COVID-19 Response Teams Created by PCN to Ease Rise in Omicron Cases

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On January 10, Alberta North Primary Care Networks (PCN) announced the creation of the “Northern Area Primary Care Covid-19 Response Team.” This initiative was created in response to the unprecedented rise of the Omicron variant of COVID-19 in communities. This increase in cases is putting renewed pressure on medical facilities, such as hospital emergency centers and family doctors.

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The “North Zone Primary Care COVID-19 Response Team” was activated on January 11 and will be active between 8:30 am and 10 pm Monday through Friday. On weekends, the service will be available from 10 am and 4 pm Saturday and Sunday. Alberta North residents can access this service through the PCN website: or by calling this toll-free number: 1-833-884-2193 to speak with the classification team between assigned times.

In an interview with the Daily Herald-Tribune, Samantha Semograd provided insight into this new program. Semograd is the executive director of the Grande Prairie, Bighorn and McLeod River PCNs and is helping establish this response team.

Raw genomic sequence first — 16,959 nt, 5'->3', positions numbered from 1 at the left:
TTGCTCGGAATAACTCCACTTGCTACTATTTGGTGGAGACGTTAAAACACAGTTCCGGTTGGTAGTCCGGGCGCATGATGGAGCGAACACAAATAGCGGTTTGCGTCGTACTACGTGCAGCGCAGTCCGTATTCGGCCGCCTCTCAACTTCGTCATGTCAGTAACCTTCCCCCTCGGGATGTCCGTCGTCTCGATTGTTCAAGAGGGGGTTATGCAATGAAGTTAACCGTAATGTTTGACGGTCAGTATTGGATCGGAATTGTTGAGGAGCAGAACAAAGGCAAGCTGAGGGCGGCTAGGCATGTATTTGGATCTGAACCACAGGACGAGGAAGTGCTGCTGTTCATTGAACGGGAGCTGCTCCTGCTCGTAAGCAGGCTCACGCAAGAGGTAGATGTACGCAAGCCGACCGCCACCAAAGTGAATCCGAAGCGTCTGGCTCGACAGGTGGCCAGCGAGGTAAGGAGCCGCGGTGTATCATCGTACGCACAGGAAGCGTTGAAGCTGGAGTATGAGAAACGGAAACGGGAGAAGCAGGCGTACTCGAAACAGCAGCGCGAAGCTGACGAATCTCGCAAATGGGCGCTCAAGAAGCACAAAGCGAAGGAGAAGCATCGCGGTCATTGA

Semograd said that the main reason for establishing this service was to free up in-person medical facilities. “So unlike patients clogging phone lines, they show up ’emergency,’ they show up at their doctor’s office when they’re positive,” Semograd said. “It’s almost like an integrated assessment team to manage those patients and shift the load.”

When asked how long the service will last, Semograd said: “It really depends on the demand. We have a plan to keep this in place for the next two weeks at least to help support GPs and then make sure that the number of patients who test positive with their rapid antigen is supported and that includes the people without family. doctor.”

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“So if a patient wants to self-report for the sake of self-reporting and we’ll pass that information on to them; but they also have the option to choose an assessment from one of our nurses located in Grande Prairie or Fort McMurray virtually,” Semograd continued. “If they are not linked (to a doctor) they can have an evaluation and if they need more help instead of going to an outpatient clinic or ’emerging’, we have a virtual clinic to support the entire North Zone; so that those uncompromising patients get the support they need.”

Apparently, this has the potential to free up a lot of in-person services and reduce lines, as Semograd claims that for the last eight years, the North Zone, including Grande Prairie and surrounding rural communities, has consistently had about thirty-five seven percent of patients. independent of a family doctor. According to Semograd, this is partly due to a shortage of doctors, but also because there is a large transient community working outside the home and therefore only accessing services on an ad hoc basis, such as walk-in clinics or facilities. Out of time.

Jon van der Veen/Postmedia Staff

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